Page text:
Tuesday, December 26, 2006

America the Conformist

I saw the day as a double opportunity. First, I visited Tim in the VA Hospital in Indianapolis and then Christmas-shopped my way home - going to Castleton and some of the strip malls in the area, then proceeding on to Noblesville to visit some of the shopping centers strung out along Highway 37. I plodded through Target and Kohl's and Meier's, looking for stocking stuffers. I went to Linens and More and Bath and Body and Penney's and Macy's and Pier One and Barnes & Noble - in other words, exactly the same stores I'd have visited to if I'd gone to Fort Wayne instead of Indianapolis. I bought a few things but then I came home and found different gifts that really pleased me at The D Shoppe and Billings and Treasured Dreams Cottage.

I have certainly noticed this before but on the trip to Indianapolis, I was especially struck by how generic we are becoming as a nation. Lazarus used to be one of my favorite department stores but Lazarus is no more. It has now become Macy's. L.S. Ayres used to be one of my favorite department stores but now L.S. Ayres is no more. It has now become Macy's. In the same way, we long ago lost the big department stores that we used to find in most downtowns - stores that were so much fun to shop in like Wolf and Dessaurs (I think I have the spelling wrong) in Huntington and King Leeson's in Elwood and Olsen's in Logansport. And here in Wabash, shopping downtown was great with individually owned stores like Beitman & Wolf, Resneck's, Wassman's, P.N. Hirsch, P.K. Department store and the Francis Shoppe. Now only the Francis Shoppe remains. I also loved to go to downtown Marion back then because the whole square was packed with stores.

I bought some things in Macy's and I guess the advantage is that it will make it easy for the kids to return anything they either don't like or doesn't fit because the store in Indianapolis is the same store they have in the mall at Fort Wayne.

If someone put you on a plane with a blind fold and ear plugs, then put you in a taxi to a main highway anywhere in America, there would be few clues to tell you where you were. You would see the same fast food restaurants, the same Lowe's and Office Depots, the same Walmarts and Radio Shacks and Cracker Barrels and Outbacks.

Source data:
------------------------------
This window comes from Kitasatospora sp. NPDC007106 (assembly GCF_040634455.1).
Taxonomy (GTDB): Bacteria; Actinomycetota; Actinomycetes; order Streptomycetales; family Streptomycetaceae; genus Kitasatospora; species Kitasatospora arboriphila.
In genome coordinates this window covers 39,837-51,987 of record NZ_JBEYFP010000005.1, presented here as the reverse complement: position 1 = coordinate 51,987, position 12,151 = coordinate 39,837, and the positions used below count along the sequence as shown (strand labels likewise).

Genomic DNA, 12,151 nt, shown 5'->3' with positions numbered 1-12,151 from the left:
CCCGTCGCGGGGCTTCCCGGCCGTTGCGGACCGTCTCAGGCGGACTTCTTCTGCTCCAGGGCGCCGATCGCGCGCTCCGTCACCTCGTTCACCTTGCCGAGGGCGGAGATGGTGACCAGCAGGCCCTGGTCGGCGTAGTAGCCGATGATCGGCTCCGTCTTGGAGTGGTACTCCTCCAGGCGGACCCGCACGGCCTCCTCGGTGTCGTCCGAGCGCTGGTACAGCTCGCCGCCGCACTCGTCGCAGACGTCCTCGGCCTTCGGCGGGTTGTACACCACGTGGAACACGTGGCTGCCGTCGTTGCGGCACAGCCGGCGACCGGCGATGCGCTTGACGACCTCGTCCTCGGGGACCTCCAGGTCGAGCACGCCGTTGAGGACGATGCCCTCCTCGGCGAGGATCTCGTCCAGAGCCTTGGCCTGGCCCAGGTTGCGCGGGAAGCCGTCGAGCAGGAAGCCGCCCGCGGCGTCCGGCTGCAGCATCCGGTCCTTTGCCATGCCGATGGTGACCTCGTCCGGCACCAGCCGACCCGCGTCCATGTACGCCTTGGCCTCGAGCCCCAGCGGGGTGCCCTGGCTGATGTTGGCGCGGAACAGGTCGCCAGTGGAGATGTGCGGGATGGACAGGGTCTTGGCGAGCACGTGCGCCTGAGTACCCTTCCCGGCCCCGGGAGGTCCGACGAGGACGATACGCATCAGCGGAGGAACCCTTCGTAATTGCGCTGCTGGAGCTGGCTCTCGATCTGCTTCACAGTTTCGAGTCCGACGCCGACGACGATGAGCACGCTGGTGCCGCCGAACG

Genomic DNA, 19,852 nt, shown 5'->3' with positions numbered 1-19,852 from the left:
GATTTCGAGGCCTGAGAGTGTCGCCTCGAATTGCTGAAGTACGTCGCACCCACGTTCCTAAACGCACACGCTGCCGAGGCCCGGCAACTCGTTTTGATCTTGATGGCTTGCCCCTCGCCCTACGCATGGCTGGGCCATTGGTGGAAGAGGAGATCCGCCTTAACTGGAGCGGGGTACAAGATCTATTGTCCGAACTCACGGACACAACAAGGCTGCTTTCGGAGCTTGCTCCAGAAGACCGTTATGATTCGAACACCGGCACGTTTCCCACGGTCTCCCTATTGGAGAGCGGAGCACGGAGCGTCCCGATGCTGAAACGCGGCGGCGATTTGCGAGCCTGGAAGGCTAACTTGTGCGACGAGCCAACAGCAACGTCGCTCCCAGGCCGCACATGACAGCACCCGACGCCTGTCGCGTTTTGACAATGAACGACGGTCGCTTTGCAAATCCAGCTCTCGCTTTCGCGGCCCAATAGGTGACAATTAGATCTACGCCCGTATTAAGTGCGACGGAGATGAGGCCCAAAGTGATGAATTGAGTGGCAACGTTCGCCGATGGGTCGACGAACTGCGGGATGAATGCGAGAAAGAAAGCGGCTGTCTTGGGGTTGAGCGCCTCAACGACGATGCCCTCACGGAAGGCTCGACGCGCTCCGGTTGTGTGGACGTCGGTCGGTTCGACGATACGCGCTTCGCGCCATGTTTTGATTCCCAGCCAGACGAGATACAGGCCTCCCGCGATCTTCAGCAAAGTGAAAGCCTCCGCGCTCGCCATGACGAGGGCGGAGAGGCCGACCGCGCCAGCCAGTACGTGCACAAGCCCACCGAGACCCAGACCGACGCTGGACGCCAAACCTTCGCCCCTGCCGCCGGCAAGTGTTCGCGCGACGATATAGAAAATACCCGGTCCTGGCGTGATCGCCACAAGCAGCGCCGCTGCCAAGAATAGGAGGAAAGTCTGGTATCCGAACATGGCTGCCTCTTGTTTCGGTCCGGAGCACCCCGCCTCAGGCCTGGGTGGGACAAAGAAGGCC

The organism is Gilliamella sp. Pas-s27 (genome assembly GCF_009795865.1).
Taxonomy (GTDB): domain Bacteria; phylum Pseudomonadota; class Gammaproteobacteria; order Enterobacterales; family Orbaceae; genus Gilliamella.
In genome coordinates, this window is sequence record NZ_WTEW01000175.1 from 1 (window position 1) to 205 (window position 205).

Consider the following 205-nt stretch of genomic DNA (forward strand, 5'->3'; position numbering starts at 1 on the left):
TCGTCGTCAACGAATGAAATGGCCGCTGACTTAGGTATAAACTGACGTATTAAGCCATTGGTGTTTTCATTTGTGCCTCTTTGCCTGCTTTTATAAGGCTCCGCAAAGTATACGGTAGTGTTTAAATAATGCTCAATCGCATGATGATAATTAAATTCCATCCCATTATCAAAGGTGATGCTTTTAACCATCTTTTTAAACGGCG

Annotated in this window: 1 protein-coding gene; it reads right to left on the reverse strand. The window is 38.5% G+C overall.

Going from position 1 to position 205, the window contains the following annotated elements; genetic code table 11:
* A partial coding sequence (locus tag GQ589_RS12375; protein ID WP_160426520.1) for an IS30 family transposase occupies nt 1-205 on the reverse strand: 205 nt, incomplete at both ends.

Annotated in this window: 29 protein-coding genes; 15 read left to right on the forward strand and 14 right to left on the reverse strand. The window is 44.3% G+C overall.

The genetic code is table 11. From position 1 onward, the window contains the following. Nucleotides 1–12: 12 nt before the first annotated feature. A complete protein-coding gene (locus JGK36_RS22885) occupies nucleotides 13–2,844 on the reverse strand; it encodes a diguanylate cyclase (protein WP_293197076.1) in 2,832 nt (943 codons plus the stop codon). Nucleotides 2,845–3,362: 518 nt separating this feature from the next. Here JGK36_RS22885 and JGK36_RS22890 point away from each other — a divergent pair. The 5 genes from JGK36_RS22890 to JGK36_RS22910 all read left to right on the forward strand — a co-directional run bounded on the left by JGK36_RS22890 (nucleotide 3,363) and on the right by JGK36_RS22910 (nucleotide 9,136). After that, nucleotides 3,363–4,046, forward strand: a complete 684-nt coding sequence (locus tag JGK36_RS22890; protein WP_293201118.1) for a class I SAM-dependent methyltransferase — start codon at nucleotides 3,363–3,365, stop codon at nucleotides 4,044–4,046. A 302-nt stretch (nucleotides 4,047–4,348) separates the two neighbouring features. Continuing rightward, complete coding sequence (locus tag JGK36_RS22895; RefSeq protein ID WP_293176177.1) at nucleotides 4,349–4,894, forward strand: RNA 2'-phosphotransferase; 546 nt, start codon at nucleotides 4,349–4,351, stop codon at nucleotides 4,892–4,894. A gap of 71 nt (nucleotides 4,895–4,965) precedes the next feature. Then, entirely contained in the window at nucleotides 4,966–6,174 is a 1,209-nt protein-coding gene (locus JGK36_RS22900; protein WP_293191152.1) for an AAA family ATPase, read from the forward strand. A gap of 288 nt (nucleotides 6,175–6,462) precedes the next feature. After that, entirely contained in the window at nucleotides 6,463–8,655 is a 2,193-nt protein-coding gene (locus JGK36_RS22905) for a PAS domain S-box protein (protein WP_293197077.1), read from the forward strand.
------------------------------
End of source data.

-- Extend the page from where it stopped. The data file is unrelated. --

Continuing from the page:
Maybe you'd know you were down south if you saw some palm trees or Spanish moss. Maybe you'd know you were in the west if you saw some towering mountains in the distance or in the southwest if the malls were built to look like adobe haciendas (although even this isn't necessarily true). Some different regions of the country have their own department stores but I believe Macy's is national (or international) so it is probably only a matter of time before those stores are bought out too. Some areas have their own restaurants. You are probably in the south is you spot a Po' Folks but if that franchise is anything like Cracker Barrel, they are probably building northward even as we speak.

And if you think turning on the radio would help you to identify where you were, you'd be wrong. Newscasters and deejays all have generic American voices now. Even when we lived in Charleston, South Carolina back in the late 70's, we loved listening to some of the local news anchors because of that slow, gracious Charleston accent but I expect that is a thing of the past in the 21st century. Probably all modern media people have to go to a special school to eliminate any trace of accent or regional dialect from their speech - and that's because they want to jump to a bigger market someday or expand their market - Bob and Tom are heard all over the country now.

The most fun I ever had Christmas shopping was one year when Bryan and I had to pick up a prisoner in Fort Lauderdale. Poor Bryan got deathly sick with the flu and had to spend a full day laid up in his hotel room. I felt bad for him but that left me free to take the car to a shopping district called Las Olmas Boulevard which consisted of blocks of unique shops and restaurants. I spent the whole day there and came back thrilled with gifts I wouldn't have found anywhere else.

I really hate our tendency toward more and more conformity. Part of the fun of traveling the highways and by-ways of America was the interesting individuality of our different regions of the country - the sights and the sounds and the smells. You can still find some of that if you get off the beaten track but mostly, you're going to find more of the same everywhere you go.